Crackdown in traffic court
King County District Court will bring in a prosecutor to work traffic cases, saying the integrity of the system suffers under the current system in which challenges to tickets are met with silence and citations are often dismissed regardless of whether the law was actually broken.
Seattle Times staff reporter
Every day in King County District Court, dozens of traffic citations are thrown out, often over technicalities and with little regard for whether the law was actually broken.
The court's chief judge, Barbara Linde, cringes when it happens.
"Motions to dismiss are granted one after another," the judge said Wednesday, and it's mostly because the King County Prosecutor's Office doesn't staff traffic court. Casual courtroom visitors have complained that "it looks like the fix is in," she said.
"It is eroding public confidence," the judge said.
It's also costing the county revenue from lost fines at a time when budgets are being squeezed like never before.
Since 2009, budget reductions have required cuts amounting to 36 full-time prosecutor positions and 14 of the support staff.
Linde's solution, recently approved by the Metropolitan King County Council, is to require Prosecutor Dan Satterberg to assign a lawyer to traffic-infraction hearings.
For at least the past five years, prosecutors have been absent from traffic court. The idea was efficiency, so the law was changed to allow the judge to read the citation, which represented the entire state's case.
"The judge just cannot be in the position of being seen as the prosecutor," Linde said.
But that was only part of the problem.
Defendants who showed up with an attorney to contest the tickets were met "with an empty chair" at the prosecution table. Often, judges had no choice but to dismiss cases because nobody was there to respond to a legal challenge, regardless of its merit.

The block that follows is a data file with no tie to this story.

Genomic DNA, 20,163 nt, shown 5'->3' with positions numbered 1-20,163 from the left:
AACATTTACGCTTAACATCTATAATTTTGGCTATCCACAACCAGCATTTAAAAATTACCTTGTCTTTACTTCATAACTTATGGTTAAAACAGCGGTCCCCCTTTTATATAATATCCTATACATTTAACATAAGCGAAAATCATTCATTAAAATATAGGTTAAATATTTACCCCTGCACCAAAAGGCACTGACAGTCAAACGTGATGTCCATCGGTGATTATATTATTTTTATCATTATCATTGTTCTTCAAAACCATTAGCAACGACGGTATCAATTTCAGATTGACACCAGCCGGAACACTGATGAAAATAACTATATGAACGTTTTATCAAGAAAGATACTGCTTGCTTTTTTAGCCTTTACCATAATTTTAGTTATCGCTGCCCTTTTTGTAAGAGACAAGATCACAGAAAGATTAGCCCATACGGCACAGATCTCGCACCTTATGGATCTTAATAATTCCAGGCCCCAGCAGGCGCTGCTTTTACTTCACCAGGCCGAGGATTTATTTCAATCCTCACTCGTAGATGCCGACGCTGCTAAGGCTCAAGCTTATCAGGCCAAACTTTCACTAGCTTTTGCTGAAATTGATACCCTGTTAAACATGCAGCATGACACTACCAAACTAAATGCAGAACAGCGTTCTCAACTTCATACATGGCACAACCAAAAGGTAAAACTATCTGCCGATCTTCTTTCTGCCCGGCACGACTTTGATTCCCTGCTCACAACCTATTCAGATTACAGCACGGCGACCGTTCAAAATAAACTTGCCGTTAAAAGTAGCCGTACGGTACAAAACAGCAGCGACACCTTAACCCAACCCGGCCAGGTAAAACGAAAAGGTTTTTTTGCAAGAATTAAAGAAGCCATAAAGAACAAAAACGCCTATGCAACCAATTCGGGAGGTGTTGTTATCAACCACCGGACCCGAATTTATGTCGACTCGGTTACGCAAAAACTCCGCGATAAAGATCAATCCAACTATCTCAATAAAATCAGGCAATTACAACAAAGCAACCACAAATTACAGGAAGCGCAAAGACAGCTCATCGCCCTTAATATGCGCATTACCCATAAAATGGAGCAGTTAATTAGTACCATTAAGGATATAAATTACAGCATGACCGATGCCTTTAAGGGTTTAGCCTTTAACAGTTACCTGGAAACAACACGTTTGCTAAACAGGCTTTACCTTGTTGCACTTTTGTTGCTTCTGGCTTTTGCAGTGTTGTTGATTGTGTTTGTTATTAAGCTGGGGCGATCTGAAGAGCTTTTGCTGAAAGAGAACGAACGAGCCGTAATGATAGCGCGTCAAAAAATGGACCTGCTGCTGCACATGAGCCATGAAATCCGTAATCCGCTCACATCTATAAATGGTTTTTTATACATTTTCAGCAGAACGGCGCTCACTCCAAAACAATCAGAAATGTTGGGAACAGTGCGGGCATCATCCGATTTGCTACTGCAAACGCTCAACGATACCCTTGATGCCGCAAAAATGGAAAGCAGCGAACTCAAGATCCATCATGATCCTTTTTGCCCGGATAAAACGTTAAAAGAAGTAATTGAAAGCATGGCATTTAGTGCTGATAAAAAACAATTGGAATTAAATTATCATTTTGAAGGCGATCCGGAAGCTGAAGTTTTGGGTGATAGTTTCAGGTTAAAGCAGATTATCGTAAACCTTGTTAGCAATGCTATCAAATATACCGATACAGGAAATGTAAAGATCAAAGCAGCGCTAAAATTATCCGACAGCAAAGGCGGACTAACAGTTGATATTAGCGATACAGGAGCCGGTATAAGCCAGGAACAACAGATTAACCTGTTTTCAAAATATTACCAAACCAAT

While she didn't have specific figures, Linde estimates that "more than half" of the traffic cases in which the defendant hired an attorney are dismissed.
"The system has been thrown out of balance, and this is aimed at restoring some of it," Linde said.
"Motions to dismiss have been met with silence. That will no longer be the case," at least in some cases.
The move to require the Prosecutor's Office to staff traffic hearings comes at a time when Satterberg has announced that he must cut 16 prosecutors and eight support-staff members to meet his reduced budget. He has said prosecutions of serious property crimes and domestic violence will likely suffer as a result of the cuts.
"I'm sure this is a frustration" for Satterberg, Linde said.
Dan Donohoe, a spokesman for the prosecutor, said Linde's assessment is accurate.
"He's frustrated that the legal system isn't being adequately funded at all levels," he said.
Linde said the assignment of a lawyer is necessary to restore balance to what is supposed to be an adversarial system.
"We acknowledge that the prosecutor will be spread pretty thin — they will not be at every hearing even now," she said.
That's because nearly 250,000 citations are filed in district court every year, "the large bulk of them traffic cases," Linde said.
She expects the position will result in additional revenues, at least enough to fund the cost of the traffic prosecutor's salary and benefits.
Some other jurisdictions have implemented similar programs. On Monday, for example, Kitsap County started assigning prosecutors to traffic court.
Linde said some jurisdictions have reported a decrease in the number of dismissals and an increase in revenues. She did not have specific projections for King County.
Mike Carter: 206-464-3706 or firstname.lastname@example.org
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